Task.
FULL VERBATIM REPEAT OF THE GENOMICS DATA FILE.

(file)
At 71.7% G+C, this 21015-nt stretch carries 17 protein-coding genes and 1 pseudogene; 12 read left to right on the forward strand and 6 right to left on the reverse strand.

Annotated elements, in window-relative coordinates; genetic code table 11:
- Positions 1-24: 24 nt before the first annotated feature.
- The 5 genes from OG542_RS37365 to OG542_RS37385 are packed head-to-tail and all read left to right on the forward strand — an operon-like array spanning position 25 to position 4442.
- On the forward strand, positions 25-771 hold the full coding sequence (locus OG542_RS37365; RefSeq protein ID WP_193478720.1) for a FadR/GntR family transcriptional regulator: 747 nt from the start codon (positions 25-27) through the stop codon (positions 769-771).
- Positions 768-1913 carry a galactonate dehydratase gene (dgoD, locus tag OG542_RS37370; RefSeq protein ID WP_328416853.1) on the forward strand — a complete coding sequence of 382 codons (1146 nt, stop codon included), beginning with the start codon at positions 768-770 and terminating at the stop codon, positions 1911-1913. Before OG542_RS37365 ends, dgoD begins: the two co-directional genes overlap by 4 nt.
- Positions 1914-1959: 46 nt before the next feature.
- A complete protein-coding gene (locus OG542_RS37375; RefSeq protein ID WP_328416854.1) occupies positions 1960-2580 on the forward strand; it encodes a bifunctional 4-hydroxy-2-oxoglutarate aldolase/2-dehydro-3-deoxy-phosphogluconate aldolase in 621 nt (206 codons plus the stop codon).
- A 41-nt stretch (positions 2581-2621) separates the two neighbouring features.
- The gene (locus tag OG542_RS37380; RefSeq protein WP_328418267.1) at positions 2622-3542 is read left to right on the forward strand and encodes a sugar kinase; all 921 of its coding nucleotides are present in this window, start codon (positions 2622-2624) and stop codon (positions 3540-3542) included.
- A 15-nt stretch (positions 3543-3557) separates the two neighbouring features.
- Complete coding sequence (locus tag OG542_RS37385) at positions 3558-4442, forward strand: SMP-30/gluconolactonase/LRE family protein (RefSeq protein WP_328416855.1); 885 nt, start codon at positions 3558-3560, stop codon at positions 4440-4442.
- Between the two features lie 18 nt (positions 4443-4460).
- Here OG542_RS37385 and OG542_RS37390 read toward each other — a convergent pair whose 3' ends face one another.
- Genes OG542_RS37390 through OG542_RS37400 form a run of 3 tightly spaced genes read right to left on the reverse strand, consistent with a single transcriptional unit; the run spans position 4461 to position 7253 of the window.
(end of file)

At 71.7% G+C, this 21015-nt stretch carries 17 protein-coding genes and 1 pseudogene; 12 read left to right on the forward strand and 6 right to left on the reverse strand.

Annotated elements, in window-relative coordinates; genetic code table 11:
- Positions 1-24: 24 nt before the first annotated feature.
- The 5 genes from OG542_RS37365 to OG542_RS37385 are packed head-to-tail and all read left to right on the forward strand — an operon-like array spanning position 25 to position 4442.
- On the forward strand, positions 25-771 hold the full coding sequence (locus OG542_RS37365; RefSeq protein ID WP_193478720.1) for a FadR/GntR family transcriptional regulator: 747 nt from the start codon (positions 25-27) through the stop codon (positions 769-771).
- Positions 768-1913 carry a galactonate dehydratase gene (dgoD, locus tag OG542_RS37370; RefSeq protein ID WP_328416853.1) on the forward strand — a complete coding sequence of 382 codons (1146 nt, stop codon included), beginning with the start codon at positions 768-770 and terminating at the stop codon, positions 1911-1913. Before OG542_RS37365 ends, dgoD begins: the two co-directional genes overlap by 4 nt.
- Positions 1914-1959: 46 nt before the next feature.
- A complete protein-coding gene (locus OG542_RS37375; RefSeq protein ID WP_328416854.1) occupies positions 1960-2580 on the forward strand; it encodes a bifunctional 4-hydroxy-2-oxoglutarate aldolase/2-dehydro-3-deoxy-phosphogluconate aldolase in 621 nt (206 codons plus the stop codon).
- A 41-nt stretch (positions 2581-2621) separates the two neighbouring features.
- The gene (locus tag OG542_RS37380; RefSeq protein WP_328418267.1) at positions 2622-3542 is read left to right on the forward strand and encodes a sugar kinase; all 921 of its coding nucleotides are present in this window, start codon (positions 2622-2624) and stop codon (positions 3540-3542) included.
- A 15-nt stretch (positions 3543-3557) separates the two neighbouring features.
- Complete coding sequence (locus tag OG542_RS37385) at positions 3558-4442, forward strand: SMP-30/gluconolactonase/LRE family protein (RefSeq protein WP_328416855.1); 885 nt, start codon at positions 3558-3560, stop codon at positions 4440-4442.
- Between the two features lie 18 nt (positions 4443-4460).
- Here OG542_RS37385 and OG542_RS37390 read toward each other — a convergent pair whose 3' ends face one another.
- Genes OG542_RS37390 through OG542_RS37400 form a run of 3 tightly spaced genes read right to left on the reverse strand, consistent with a single transcriptional unit; the run spans position 4461 to position 7253 of the window.